She managed to hold still until the next class, probably because she now was able to divert her energy from moving her feet to slinging her head around (she'd stand there and at random just throw in the head toss, like a goofy Arab). It was another cranker turning course called Coney Island, where it was basically like a poles class with two barrels in the middle that you had to turn. She was great for it, but tossed her head all the way through, and we finished second.

At this point, we had a break for lunch, and I unhitched and let O hang out at the trailer eating hay. She was mellowing out at this point, and being able to stand around dozing and eating for an hour did her brain some good. The cones course looked complicated but definitely doable (the cones were set REALLY wide!), and when lunch was over and we were re-hitched, I had a much mellower and more pleasant horse. Inbetween the final two classes, I was even able to park her up under the shade of a tree and relax in the cart for about 15 minutes, chatting to the drivers next to me while O napped with a foot cocked in the shade, even with other drivers passing us by. What a good girl!

Cones course:

Not bad! You'll see a few errant head tosses in this one, most noticeable when she wants to break to the canter and she gets told no. She also did a little happy bounce at the very end!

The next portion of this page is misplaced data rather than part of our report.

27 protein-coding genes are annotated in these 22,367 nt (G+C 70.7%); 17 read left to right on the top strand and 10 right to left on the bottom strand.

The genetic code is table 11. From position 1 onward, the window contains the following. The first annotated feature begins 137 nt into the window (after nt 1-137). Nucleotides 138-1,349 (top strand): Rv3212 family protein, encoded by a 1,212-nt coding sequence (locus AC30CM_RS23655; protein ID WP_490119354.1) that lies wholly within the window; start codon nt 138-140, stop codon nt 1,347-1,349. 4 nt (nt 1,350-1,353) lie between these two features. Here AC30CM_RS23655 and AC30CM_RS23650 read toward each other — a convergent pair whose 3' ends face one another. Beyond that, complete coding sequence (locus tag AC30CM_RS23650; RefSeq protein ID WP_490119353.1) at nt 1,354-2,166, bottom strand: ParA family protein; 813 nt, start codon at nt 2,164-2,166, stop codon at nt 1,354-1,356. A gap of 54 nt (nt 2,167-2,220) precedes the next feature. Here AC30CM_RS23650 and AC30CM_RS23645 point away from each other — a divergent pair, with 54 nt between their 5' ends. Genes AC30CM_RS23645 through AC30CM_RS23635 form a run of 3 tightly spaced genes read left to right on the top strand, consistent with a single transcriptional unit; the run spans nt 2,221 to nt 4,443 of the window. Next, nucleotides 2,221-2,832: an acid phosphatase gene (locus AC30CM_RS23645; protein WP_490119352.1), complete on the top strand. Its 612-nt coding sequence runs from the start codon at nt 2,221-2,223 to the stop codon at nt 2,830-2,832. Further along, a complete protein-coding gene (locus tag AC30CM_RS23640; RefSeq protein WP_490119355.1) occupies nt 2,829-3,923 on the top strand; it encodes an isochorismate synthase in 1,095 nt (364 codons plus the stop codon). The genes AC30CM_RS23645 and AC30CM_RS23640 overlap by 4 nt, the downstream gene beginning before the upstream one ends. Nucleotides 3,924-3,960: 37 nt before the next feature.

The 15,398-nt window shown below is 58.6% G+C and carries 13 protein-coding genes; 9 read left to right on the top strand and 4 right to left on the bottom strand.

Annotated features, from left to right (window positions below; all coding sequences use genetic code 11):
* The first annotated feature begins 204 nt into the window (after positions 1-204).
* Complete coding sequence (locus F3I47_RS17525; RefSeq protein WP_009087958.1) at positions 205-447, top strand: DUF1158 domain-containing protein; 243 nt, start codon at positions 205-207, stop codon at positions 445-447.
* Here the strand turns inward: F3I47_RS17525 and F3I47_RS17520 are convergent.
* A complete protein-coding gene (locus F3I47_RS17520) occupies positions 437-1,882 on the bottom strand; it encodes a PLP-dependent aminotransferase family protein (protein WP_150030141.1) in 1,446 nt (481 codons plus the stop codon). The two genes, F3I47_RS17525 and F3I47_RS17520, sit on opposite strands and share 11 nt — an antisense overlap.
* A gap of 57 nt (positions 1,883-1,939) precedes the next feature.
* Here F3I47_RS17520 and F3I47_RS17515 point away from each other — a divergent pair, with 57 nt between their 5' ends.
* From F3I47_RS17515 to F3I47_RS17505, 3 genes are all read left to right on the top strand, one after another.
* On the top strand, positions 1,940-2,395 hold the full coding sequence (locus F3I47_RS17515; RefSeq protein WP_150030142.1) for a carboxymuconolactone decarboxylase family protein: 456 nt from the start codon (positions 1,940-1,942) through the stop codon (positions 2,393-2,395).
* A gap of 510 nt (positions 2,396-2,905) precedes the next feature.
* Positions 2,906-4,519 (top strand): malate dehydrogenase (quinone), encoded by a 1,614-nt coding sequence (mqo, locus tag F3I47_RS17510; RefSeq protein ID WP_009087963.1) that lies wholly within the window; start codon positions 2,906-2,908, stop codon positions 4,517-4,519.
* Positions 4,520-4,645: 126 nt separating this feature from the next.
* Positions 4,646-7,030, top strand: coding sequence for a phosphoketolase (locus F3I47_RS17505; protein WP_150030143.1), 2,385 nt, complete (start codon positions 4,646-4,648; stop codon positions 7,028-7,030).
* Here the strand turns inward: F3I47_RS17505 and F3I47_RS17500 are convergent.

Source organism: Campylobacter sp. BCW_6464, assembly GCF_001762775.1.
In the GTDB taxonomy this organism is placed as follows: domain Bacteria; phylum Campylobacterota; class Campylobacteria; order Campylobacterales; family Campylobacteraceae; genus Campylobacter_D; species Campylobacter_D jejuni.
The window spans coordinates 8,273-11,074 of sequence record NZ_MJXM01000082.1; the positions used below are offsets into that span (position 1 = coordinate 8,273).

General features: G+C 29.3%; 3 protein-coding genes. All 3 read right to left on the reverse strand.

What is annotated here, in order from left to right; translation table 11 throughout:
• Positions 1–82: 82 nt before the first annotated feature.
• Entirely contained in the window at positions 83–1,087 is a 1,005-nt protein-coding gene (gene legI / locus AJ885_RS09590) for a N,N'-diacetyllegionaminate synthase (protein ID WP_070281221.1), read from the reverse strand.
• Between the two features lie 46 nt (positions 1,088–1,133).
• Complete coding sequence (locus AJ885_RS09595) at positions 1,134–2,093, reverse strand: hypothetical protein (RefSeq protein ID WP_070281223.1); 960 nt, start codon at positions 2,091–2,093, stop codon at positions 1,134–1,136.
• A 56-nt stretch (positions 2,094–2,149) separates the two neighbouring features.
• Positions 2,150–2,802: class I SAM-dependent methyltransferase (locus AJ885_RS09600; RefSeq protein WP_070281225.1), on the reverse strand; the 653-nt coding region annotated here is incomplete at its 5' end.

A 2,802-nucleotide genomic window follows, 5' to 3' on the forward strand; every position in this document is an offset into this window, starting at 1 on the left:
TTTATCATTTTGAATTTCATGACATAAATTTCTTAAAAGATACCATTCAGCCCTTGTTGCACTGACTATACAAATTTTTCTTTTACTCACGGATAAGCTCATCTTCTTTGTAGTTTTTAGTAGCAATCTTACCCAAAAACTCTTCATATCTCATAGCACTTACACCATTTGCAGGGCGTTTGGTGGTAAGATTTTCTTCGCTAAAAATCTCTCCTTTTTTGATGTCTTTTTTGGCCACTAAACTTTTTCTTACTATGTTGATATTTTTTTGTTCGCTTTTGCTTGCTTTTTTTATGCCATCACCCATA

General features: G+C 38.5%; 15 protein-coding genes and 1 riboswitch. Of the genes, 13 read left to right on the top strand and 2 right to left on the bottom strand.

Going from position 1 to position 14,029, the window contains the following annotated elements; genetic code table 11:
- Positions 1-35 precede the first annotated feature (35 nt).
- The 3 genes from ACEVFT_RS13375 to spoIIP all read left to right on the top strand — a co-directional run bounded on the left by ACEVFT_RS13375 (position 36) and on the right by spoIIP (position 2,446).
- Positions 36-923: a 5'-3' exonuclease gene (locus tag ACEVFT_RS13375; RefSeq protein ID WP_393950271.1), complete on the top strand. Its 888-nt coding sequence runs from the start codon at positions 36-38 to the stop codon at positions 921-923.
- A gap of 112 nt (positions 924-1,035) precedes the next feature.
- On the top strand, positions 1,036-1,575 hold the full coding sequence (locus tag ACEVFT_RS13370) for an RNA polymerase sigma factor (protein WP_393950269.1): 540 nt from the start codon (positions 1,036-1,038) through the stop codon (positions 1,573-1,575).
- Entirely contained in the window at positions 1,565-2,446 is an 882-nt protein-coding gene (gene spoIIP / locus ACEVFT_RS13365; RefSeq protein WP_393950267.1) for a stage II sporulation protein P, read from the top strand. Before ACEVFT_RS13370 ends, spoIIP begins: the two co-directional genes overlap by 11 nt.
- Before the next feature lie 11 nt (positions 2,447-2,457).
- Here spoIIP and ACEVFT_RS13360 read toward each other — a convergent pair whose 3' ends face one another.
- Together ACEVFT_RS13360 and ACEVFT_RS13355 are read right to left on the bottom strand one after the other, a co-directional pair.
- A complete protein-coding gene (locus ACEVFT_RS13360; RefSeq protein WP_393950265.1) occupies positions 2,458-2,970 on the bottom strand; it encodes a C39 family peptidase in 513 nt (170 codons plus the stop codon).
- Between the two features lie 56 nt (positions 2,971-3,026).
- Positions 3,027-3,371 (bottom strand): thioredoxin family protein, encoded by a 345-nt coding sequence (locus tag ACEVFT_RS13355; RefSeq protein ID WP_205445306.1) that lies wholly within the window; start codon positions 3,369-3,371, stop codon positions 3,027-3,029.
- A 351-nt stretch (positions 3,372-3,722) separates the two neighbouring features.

Finally we had the poles course, in which I had a very strong zoomy horse coming back through the pattern on the way down:

Me: "No damnit we have to trot."

In both the poles class and the cones class, we were first. That meant we were the Horse Division Champions!!

At the end of the show, a few of us decided to go drive out onto the XC course and school the water. O, as always, was a champ about the water, and while she looked down at it to make sure it really was water and not a pool full of battery acid, she then walked straight in. We walked and trotted around through the water complex for a few minutes, and I let her trot off and around the field a bit. At this point, it occurred to me that she was being VERY strong and zoomy, and I finally realized why. O is very much like a racehorse in that the more you pull on her face, the harder she pulls back and the faster she runs off. She loves a soft, light contact, and she'll take a soft, light contact right back if that if what you give her. All day long, I had been pulling around on her through all of these patterns, and definitely NOT being as light with her as I usually am, and she was clearly letting me know that she did NOT appreciate the firm contact. In the videos, you'll see her neck is a bit short and she is constricted, not at all like the last video I posted of her where she was quite light and loose in her neck. Duly noted, mare... note to self, get out of the mare's mouth and let her do her job. She turns light as a feather and has a mouth like butter if you have hands like butter. If you have hands that are hard and unforgiving, it's like trying to turn a brick wall. The mare doesn't suffer fools!

Haha I love this picture. Photobombed by a VSE and his driver!

A bunch of us hanging out in the shade. We're on the far right side behind the chestnut pony - you can see me propped up relaxing in the cart while she dozes. That's my girl!

 All in all, a very successful show. I learned a lot, had a ton of fun, and was very, very proud of my red beast! There is another Games Day in November... you can bet we'll be there!

Friday, September 26, 2014

Oh god we show TOMORROW!

Holy crap.... suddenly the show is HERE!! We prepped all week, but all of a sudden it's HERE! Hopefully she does not see all of the other horses pulling rattling noise machines and completely lose her marbles. It might happen! (But she'll learn to get over it... just part of the process!)

Wish us luck!!!